On a daily basis, your business creates and handles hundreds of documents. These documents detail processes, convey product specifications and provide instruction to other employees as well as customers.
Numerous documents – regardless of their context – flow into and out of your organization every day with one thing remaining constant: Various people inside and outside your organization need access to them.
How do you control what is done with these documents? An inconsistent and undisciplined approach to managing sensitive documents and protecting confidential information could put your business at risk.
What NOT To Do When Approaching Enterprise Content Management
At the start of any software project, do not let the technology determine policies in your organization.
In terms of ECM technology, be sure that the method of sensitive document control makes the most sense for your business. Establish document control principles and practices in advance of implementing an ECM system.
Processes and policies inform the development, distribution, approval, editing, storage, security and destruction of documents in your organization. The technology should be an added layer to these processes once they have been established throughout your business.
Where To Start With Sensitive Document Control Policies
So, how do you start creating practices and processes around how your business creates, manages and maintains documents?
To help you get started, below are a set of questions to ask about your documents and how your organization handles them:
- How do employees create new documents? Who authorizes or establishes that need?
- How are new documents maintained once they are drafted?
- Who needs access to these documents, and where are they located in the business?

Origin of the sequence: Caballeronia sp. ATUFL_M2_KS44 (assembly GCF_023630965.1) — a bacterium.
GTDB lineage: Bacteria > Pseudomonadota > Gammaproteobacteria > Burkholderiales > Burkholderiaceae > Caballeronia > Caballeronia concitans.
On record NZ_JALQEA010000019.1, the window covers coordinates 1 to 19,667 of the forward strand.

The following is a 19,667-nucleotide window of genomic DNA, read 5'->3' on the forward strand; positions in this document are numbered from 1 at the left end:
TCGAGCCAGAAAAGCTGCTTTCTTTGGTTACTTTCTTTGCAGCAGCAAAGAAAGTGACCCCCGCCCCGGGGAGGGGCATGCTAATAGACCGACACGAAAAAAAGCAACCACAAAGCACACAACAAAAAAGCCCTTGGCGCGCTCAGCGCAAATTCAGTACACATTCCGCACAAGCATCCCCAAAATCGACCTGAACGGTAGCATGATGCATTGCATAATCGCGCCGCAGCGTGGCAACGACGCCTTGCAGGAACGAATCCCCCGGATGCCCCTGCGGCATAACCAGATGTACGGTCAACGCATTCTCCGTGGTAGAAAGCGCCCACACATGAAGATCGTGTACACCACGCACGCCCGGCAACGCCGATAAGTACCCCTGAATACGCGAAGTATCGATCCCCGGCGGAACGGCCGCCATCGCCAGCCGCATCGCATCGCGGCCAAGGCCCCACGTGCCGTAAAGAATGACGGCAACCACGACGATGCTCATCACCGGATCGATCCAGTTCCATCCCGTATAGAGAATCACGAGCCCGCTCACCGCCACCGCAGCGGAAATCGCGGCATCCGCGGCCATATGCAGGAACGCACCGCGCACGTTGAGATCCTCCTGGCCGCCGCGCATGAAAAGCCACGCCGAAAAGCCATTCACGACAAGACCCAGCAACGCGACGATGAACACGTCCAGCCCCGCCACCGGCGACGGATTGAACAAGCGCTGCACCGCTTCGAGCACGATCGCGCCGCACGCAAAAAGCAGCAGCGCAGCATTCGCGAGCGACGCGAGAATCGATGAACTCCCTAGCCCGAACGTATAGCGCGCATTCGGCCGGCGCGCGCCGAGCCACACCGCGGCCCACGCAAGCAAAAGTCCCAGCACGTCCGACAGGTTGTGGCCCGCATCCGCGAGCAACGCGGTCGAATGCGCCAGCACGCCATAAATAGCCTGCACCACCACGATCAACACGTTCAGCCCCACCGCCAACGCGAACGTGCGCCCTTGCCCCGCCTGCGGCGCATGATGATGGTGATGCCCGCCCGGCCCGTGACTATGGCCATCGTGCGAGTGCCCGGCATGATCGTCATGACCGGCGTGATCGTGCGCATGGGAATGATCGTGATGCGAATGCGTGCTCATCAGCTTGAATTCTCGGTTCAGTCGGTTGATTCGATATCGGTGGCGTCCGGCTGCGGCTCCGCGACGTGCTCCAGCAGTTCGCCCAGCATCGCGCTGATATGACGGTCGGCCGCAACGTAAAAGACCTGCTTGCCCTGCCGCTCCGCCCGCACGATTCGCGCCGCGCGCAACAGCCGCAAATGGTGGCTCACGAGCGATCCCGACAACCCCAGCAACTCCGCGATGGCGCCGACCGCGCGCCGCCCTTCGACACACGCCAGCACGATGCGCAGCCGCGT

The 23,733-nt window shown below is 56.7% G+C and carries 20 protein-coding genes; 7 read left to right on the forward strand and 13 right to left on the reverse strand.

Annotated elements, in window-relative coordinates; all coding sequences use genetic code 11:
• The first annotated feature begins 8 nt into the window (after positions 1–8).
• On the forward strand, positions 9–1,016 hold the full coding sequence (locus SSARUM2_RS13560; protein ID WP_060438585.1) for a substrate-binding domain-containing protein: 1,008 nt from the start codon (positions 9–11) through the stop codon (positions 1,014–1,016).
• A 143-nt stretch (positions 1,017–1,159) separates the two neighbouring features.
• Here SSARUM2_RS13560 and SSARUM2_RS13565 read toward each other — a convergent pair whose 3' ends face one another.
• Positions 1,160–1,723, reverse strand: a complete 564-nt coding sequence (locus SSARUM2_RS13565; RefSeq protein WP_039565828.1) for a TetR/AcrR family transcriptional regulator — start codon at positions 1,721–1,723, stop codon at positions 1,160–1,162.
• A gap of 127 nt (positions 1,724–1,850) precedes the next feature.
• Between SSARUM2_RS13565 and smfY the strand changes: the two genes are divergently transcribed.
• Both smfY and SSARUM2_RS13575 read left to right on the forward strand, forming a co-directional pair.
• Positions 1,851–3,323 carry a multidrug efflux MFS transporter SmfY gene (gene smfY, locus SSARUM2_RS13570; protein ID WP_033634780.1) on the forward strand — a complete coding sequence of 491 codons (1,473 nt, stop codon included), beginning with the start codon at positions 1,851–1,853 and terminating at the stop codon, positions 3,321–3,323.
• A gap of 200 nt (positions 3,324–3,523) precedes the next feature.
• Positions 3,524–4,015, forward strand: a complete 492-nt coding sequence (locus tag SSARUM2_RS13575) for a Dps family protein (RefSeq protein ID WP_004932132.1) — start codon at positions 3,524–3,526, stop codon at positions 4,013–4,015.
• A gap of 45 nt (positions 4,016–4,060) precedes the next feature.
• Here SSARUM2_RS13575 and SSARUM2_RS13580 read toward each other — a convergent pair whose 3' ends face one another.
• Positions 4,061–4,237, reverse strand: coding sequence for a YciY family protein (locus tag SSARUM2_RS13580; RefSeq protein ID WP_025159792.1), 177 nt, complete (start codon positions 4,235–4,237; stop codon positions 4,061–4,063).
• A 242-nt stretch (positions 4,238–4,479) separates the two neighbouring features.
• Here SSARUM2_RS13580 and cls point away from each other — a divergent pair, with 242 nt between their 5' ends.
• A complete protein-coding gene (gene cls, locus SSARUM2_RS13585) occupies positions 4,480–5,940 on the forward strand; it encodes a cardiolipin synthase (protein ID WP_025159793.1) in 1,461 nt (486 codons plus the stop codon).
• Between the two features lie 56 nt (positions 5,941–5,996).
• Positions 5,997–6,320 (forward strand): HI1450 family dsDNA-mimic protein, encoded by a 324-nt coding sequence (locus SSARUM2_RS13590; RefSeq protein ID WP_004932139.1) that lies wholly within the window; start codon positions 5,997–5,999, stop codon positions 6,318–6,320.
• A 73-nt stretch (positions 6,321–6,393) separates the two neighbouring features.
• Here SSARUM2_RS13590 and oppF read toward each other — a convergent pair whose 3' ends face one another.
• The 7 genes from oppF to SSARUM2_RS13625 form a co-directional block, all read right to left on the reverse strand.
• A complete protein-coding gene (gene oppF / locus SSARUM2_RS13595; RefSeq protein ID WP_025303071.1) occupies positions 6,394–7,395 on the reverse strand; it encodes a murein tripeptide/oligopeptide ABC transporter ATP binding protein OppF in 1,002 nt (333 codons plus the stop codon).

- What standard document types are currently floating around your business?
- How do you limit the amount of document versions or duplicates? How do you know which version is the canonical document?
- Are documents always dated with approval, review and revision dates?
- What evidence is available for document approval?
- How do you know what changes were made to a document?
- How do you restrict the use of documents – from access to copying to printing to emailing?
Where ECM Enters The Document Lifecycle
After you establish the policies and practices to manage the documents flowing through your business, it’s worth taking a look at some ECM features that increase your level of document control:
Access Rights: Establishing levels of permissions for specific groups of users makes it more difficult for authorized people to access documents.
Audit Trails And Reporting: Document transparency is critical for control. Who has accessed which document at which time? In terms of compliance, being able to quickly produce a report that lists all users who have accessed the document and what changes they made is extremely powerful.
Archiving And Purging: Instead of worrying about when to dispose of documents, establish document retention rules at the outset and alleviate your organization from the risk of holding onto expired documents for too long.
Disaster Recovery: Creating backups of documents enhances security and storage by ensuring that your organization’s information is off-site and secure.
Digital Signature: Provides forgery-proof, two-factor identification that also ensure no changes have been made to a document after it has been electronically signed.
Avoiding Out-Of-Control Document Risks
Document control is important in any line of business.
Whether you’re concerned with protecting confidential information or establishing better regulatory compliance procedures, you need extensive document controls.
At the end of the day, this is all about formulating better business processes to create a healthier, more profitable organization.
Learn more about enterprise content management.